Jane Auriemmo, Au.D., CCC-A
Approximately 48 million Americans have hearing loss. Most frequently, the problem is a result of damage in the inner ear resulting in “sensorineural hearing loss.” While most of the time these listeners achieve great benefit from hearing aids or cochlear implants, they often continue to struggle in adverse environments. Challenging settings include noisy restaurants or bars, reverberant rooms and certain outdoor locations. Individuals with sensorineural hearing loss are at a disadvantage in noisy environments, even with today’s advanced hearing aid technology.
“Hidden hearing loss" results in difficulties hearing in noisy environments
If we can detect sounds at normal levels, our hearing is normal. But is it? Sometimes there is damage in the connections between the inner ear and the hearing nerve. Since it doesn’t show up on our standard hearing tests, it is known as “hidden hearing loss.” Listeners exposed to excessively loud noise are particularly susceptible. While the hearing test results are normal, these listeners often have trouble hearing in background noise.
Central auditory system changes in listeners with normal hearing
Individuals who hear normally but have difficulty listening in noisy environments sometimes have central auditory processing disorders (CAPD). In these cases, the cause of the difficulty may not lie in the ear itself. Instead, the problem involves the auditory pathways that carry information from the ear to the brain. Most people associate the term “auditory processing disorder” with children. However, CAPD is not just a potential problem for children. In fact, the prevalence of CAPD in adults is actually higher! There are many potential reasons an adult may have auditory pathway weaknesses, but by far the most common involves changes in the auditory pathways as a result of normal aging. These changes can result in listening difficulty in challenging environments, such as restaurants and group gatherings.
Interestingly, complaints about difficulty hearing in noise from listeners of all ages have increased recently. In the past several months, Covid-19 restrictions have loosened. People have resumed group social activities such as visiting restaurants and bars. A plausible explanation is the long absence of auditory stimulation and “rusty” auditory processing. The brain is out of practice after an extended period of only quiet, controlled listening environments. If this is the case, problems should resolve thanks to the amazing capability of brain “plasticity.”
Listeners may have more than one of these problems. For example, an individual with sensorineural hearing loss may also experience changes in the central auditory pathways due to aging. This would result in even greater challenges listening in noise.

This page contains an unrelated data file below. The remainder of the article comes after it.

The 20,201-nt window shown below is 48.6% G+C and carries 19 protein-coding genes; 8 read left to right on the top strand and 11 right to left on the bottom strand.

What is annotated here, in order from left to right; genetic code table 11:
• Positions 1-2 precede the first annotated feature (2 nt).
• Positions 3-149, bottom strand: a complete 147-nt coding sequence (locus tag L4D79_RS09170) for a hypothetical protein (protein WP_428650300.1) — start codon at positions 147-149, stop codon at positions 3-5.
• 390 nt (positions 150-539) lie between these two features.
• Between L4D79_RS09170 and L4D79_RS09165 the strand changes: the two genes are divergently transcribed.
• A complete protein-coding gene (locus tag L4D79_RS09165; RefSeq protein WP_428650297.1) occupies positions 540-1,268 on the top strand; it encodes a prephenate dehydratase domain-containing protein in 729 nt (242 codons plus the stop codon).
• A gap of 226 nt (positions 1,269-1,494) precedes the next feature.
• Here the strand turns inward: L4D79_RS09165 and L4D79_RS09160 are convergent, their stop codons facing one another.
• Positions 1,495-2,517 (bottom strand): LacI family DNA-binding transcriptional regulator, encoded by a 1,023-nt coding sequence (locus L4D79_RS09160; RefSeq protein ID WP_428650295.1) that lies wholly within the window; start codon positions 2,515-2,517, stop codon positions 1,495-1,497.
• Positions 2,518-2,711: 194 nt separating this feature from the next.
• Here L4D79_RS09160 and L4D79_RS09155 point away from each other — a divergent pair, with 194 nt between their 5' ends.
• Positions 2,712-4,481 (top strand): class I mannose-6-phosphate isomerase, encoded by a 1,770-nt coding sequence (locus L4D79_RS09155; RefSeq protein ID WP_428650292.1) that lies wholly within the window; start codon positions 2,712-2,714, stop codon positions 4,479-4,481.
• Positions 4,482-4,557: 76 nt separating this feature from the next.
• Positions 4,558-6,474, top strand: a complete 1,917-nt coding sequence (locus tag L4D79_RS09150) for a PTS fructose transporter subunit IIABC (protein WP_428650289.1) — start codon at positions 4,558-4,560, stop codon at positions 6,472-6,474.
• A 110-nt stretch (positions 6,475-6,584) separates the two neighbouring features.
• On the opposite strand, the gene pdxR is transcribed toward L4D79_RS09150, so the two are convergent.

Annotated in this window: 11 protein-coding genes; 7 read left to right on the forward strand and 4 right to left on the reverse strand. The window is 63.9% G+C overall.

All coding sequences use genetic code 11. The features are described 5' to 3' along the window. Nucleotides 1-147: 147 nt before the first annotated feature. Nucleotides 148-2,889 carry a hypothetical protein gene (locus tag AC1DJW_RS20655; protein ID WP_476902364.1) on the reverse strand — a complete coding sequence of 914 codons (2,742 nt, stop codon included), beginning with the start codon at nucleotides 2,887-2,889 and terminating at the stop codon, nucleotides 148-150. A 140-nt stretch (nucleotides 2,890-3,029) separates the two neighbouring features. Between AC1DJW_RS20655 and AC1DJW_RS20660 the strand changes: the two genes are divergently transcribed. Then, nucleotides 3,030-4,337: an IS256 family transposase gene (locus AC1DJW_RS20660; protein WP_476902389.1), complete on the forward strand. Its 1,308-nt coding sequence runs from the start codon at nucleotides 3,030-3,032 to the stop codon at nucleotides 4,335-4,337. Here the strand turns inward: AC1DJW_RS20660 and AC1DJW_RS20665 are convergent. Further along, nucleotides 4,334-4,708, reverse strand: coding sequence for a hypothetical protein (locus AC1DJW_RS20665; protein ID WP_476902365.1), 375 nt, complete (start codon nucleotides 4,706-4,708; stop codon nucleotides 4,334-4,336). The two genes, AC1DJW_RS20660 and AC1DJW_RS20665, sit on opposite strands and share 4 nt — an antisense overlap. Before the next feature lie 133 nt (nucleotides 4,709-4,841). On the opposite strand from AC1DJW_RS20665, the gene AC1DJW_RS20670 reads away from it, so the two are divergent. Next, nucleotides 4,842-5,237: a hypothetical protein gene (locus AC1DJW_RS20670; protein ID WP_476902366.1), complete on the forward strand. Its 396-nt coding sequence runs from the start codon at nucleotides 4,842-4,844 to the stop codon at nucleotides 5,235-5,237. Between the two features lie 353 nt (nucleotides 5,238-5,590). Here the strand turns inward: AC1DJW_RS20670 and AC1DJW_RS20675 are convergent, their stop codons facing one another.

When difficulties arise, take action. Here are my better hearing tips:
1. Have your hearing tested!
Your audiologist will determine whether or not your hearing is normal. She can also measure how well you understand speech in noise and will be able to determine if your performance is where it should be. If you are interested in CAPD testing, ask your audiologist if you are a candidate for this assessment. Contact CHC.
2. Discuss hearing technology with your audiologist
If you are a hearing aid user, talk to your audiologist about an assistive device. Accessories such as remote microphones or FM systems may help in some settings.
3. Try these tips for better hearing in restaurants
Choose the venue when you can. Try an internet search. You can enter “quiet restaurants” in your browser for a local list.
Scope out a restaurant in advance, make suggestions in advance of a group gathering. Look for restaurants with low ceilings, wall décor, curtains and table cloths. This can help reduce reverberation and distortion of sound.
Sit with your back to a wall or window if possible, so that there is less noise from behind.
Choose a booth if you are in a casual restaurant or diner.
Avoid sitting near a noisy kitchen or bar area.
Position yourself so that you can see the speakers’ faces.
Ambience is nice, but avoid dark rooms where visual cues will be obscured. Watching facial cues and gestures are even more critical when the message isn’t perfectly clear.
Think ahead about who you’re gathering with and what topics of conversation might come up. You studied for school, you prepare for work. Take some time to prepare for your fun night out. You’ll be ready for some of the vocabulary that might spill out over the course of your meal.
Make use of context. Stay alert and connected to the topic. If you hear only part of a sentence, use context to help figure out the part you missed.
Avoid “faking it.” Listeners get into trouble when they nod “yes” to everything they don’t hear. Ask the speaker to repeat if you don’t understand something.
Take out that smart phone. If you are comfortable doing so, leave your smart phone out on the table with a live speech-to-text app running. It will provide a written transcription for you to peek at when needed. An example is Google Live Transcribe.
Help other diners seeking food and quiet conversation. You can use your smartphones to make sound level measurements and enter the information into a shared database to help others seeking quiet venues. Check out the SoundPrint app.
I hope this information is helpful and that you or a loved one can apply some of the suggestions I've made to help you hear better in noisy settings. Don't hesitate to contact me at firstname.lastname@example.org if you have any questions you'd like me to address. The CHC Audiology Team is here to help you hear and live better!